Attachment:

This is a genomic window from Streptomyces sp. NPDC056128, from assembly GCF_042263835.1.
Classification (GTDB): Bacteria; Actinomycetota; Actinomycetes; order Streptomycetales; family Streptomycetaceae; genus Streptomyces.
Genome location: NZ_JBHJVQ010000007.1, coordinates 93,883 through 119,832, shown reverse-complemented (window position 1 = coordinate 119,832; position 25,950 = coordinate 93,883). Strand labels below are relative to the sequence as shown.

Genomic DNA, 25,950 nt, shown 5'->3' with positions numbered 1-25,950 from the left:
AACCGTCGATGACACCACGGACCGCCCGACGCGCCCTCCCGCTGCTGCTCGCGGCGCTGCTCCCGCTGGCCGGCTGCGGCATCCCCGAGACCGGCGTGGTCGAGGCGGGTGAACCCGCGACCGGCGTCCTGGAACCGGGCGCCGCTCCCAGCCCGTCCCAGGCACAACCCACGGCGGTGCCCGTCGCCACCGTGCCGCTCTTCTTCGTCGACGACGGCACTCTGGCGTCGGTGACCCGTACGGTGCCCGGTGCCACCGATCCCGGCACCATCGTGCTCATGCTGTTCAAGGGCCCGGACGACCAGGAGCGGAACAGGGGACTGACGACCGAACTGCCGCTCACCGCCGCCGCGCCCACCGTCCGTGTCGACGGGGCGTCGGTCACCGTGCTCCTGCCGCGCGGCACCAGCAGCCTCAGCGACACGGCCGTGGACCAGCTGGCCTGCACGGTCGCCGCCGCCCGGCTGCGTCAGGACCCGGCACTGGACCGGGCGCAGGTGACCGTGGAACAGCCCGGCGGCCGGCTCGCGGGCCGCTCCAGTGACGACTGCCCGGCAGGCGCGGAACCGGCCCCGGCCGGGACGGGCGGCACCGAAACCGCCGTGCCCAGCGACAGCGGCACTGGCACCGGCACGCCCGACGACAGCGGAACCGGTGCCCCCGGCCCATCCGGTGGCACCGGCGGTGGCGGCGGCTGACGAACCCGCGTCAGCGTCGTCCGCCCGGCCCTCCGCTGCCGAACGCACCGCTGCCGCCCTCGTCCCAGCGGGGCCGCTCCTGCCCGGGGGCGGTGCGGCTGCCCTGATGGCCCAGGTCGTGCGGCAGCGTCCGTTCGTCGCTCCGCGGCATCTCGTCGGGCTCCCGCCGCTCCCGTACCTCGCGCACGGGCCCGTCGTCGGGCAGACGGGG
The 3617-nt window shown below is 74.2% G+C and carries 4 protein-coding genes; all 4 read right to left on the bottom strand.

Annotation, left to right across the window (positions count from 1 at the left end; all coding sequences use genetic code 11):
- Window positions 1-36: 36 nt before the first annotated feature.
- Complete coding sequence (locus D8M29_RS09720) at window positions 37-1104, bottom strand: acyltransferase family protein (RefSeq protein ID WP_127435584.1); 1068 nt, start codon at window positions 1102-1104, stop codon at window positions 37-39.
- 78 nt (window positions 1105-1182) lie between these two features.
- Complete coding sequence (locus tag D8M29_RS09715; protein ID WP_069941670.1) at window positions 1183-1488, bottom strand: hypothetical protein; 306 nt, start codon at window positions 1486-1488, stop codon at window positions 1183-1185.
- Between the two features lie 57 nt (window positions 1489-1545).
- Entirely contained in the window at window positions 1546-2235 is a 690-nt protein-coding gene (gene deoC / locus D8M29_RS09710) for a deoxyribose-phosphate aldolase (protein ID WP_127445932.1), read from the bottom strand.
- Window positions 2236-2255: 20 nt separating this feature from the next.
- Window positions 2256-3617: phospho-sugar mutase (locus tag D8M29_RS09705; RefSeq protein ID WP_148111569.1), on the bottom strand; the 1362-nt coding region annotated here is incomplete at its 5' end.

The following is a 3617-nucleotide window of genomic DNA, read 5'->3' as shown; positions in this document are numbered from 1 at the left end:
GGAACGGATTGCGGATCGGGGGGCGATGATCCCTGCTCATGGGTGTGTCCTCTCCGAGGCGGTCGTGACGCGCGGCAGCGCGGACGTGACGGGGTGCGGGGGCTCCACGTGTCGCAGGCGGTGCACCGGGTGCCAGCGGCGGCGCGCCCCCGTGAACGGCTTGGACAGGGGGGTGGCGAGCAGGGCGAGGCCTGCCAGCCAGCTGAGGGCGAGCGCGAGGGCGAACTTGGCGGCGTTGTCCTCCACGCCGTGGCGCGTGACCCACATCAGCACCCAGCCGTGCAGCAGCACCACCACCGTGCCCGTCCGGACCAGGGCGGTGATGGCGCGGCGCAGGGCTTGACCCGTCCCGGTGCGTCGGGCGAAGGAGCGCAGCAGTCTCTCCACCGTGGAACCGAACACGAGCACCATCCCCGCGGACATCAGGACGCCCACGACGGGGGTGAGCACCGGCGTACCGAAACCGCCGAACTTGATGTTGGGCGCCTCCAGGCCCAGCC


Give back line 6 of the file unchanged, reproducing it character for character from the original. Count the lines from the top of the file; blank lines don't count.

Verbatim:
The 3617-nt window shown below is 74.2% G+C and carries 4 protein-coding genes; all 4 read right to left on the bottom strand.